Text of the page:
It was one of those notoriously chilly mid-May mornings in our typical Minnesota town. The kind of start to a day that is irritatingly familiar to the not so long past blizzards of our spring. It was the second week since I had opened a small retail store in downtown Detroit Lakes. We offer a range of items, including craft and thrift.
On this particular frigid day, a young woman entered my store, and she was obviously freezing, for her attire was definitely lacking any defense for such a cold day. She sought a jacket. I gathered several from the back -- way back, might I add -- for I was done with ski jackets for the moment. A green 70s retro ski jacket was an instant comfort to her.
Unfortunately, I am not equipped for credit/debit card transactions yet. She was going to remove the jacket and run to an ATM. I suggested she keep the jacket on. It was that slowly slipping far away notion of the "honor system," I guess you'd say.
I never saw her again. She crossed my mind a time or two, wondering how surprising her actions were. She had appeared to be a trustworthy fellow citizen, but I shrugged it off to the age of economics.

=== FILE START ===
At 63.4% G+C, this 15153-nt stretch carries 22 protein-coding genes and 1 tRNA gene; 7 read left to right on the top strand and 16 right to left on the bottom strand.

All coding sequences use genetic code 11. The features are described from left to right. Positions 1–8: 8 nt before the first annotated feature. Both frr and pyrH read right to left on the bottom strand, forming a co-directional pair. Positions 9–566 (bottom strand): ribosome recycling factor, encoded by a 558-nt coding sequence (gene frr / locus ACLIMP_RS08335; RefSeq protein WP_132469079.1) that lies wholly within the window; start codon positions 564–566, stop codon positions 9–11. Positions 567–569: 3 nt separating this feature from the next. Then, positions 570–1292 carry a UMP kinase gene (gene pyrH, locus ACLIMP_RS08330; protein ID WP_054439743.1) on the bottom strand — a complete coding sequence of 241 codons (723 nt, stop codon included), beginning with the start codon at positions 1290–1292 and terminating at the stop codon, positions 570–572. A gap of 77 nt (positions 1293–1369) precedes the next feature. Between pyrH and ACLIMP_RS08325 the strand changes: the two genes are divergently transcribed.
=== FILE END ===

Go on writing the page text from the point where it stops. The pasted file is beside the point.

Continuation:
This very morning, roughly two weeks after the incident with the stranger, I received a letter addressed to the owner (of the store). It was from that girl with the jacket, including $10, an apology and the vitals for future contact if I requested more money.
Ten was exactly what I had in mind, Jen Peura from Springfield, Ill. Thanks for being a blessed reinforcement of the whole concept of my store. This experience warmed my heart very much, and I thought it would be excellent encouragement for all us honest souls. Peace. -- Julie Hough, Detroit Lakes